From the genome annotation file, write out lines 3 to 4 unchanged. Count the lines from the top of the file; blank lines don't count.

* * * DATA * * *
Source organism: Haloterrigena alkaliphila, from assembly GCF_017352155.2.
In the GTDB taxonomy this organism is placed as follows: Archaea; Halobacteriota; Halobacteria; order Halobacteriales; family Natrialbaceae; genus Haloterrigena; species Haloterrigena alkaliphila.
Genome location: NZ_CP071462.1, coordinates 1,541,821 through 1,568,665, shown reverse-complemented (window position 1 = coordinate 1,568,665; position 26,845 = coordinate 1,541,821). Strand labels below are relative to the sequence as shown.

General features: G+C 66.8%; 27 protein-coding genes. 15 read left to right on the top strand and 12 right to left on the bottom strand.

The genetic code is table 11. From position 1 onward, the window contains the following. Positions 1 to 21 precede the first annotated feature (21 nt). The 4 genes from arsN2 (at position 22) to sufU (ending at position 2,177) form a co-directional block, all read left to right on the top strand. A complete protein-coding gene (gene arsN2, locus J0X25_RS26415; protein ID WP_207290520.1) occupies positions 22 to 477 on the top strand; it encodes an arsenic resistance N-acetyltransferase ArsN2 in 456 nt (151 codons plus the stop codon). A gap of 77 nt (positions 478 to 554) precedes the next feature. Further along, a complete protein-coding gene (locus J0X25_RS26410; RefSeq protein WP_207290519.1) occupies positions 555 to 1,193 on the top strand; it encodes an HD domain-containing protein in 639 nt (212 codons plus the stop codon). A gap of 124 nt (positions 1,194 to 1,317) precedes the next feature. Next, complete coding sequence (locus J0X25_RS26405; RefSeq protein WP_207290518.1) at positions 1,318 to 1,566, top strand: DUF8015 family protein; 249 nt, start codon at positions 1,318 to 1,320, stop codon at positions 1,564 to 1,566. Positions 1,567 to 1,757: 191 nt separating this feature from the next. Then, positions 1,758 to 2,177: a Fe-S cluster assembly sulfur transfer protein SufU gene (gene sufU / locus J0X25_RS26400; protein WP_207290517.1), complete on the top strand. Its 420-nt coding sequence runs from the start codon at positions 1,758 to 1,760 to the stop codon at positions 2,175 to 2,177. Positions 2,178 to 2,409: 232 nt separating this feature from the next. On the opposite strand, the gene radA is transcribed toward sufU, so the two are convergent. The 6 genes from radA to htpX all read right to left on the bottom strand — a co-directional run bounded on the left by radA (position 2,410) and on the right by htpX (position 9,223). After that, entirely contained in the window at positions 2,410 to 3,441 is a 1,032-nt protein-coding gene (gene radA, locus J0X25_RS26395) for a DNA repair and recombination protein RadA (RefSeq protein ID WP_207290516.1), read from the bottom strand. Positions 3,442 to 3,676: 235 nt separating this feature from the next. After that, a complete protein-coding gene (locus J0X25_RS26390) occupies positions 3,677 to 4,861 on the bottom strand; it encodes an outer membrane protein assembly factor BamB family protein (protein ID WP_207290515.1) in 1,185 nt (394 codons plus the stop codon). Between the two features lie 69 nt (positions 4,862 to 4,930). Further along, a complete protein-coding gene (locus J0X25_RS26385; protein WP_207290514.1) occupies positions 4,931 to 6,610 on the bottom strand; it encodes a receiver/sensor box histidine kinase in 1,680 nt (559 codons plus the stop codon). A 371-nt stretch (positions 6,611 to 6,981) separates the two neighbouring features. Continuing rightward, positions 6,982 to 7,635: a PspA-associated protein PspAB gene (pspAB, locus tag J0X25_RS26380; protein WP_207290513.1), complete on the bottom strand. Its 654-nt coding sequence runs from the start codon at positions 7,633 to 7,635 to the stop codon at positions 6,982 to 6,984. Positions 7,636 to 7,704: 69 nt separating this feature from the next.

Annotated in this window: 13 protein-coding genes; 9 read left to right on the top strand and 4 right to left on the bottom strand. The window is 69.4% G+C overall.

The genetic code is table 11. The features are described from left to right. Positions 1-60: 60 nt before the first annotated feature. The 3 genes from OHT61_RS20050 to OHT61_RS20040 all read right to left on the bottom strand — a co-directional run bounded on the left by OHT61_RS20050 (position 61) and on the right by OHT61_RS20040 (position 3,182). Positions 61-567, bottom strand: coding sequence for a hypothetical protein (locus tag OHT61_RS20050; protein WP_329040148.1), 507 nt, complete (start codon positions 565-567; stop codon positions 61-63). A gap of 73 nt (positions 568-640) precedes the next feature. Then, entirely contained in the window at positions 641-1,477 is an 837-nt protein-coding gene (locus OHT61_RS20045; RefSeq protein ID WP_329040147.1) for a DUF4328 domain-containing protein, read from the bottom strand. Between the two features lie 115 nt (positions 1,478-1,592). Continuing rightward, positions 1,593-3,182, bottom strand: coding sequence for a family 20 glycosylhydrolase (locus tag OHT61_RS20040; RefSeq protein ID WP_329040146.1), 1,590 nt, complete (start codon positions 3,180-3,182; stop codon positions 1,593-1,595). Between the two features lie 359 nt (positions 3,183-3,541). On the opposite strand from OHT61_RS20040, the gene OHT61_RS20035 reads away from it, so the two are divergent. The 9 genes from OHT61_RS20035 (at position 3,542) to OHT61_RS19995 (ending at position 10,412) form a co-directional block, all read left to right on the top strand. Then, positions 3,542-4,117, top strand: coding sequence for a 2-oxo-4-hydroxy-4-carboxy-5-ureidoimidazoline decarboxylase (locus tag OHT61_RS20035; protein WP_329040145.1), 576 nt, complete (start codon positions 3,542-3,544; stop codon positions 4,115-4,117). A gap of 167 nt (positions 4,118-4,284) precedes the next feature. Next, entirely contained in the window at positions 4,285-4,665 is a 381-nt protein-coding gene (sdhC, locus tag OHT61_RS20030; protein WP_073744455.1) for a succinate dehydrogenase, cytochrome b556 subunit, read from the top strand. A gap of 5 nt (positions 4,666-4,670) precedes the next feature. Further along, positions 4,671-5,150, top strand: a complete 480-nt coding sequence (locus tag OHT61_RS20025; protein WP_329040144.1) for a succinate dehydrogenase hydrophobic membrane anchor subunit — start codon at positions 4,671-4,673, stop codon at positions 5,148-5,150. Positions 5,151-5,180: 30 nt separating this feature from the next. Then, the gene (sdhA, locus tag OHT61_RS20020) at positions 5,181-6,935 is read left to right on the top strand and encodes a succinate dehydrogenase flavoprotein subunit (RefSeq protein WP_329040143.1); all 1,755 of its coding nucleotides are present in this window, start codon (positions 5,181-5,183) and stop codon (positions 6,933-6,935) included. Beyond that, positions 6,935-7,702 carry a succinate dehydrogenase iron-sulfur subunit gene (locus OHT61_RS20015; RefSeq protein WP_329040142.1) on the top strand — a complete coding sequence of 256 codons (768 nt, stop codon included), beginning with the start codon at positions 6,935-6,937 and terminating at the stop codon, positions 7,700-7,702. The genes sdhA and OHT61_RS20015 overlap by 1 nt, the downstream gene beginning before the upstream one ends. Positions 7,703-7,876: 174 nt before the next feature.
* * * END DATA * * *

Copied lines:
Genome location: NZ_CP071462.1, coordinates 1,541,821 through 1,568,665, shown reverse-complemented (window position 1 = coordinate 1,568,665; position 26,845 = coordinate 1,541,821). Strand labels below are relative to the sequence as shown.

General features: G+C 66.8%; 27 protein-coding genes. 15 read left to right on the top strand and 12 right to left on the bottom strand.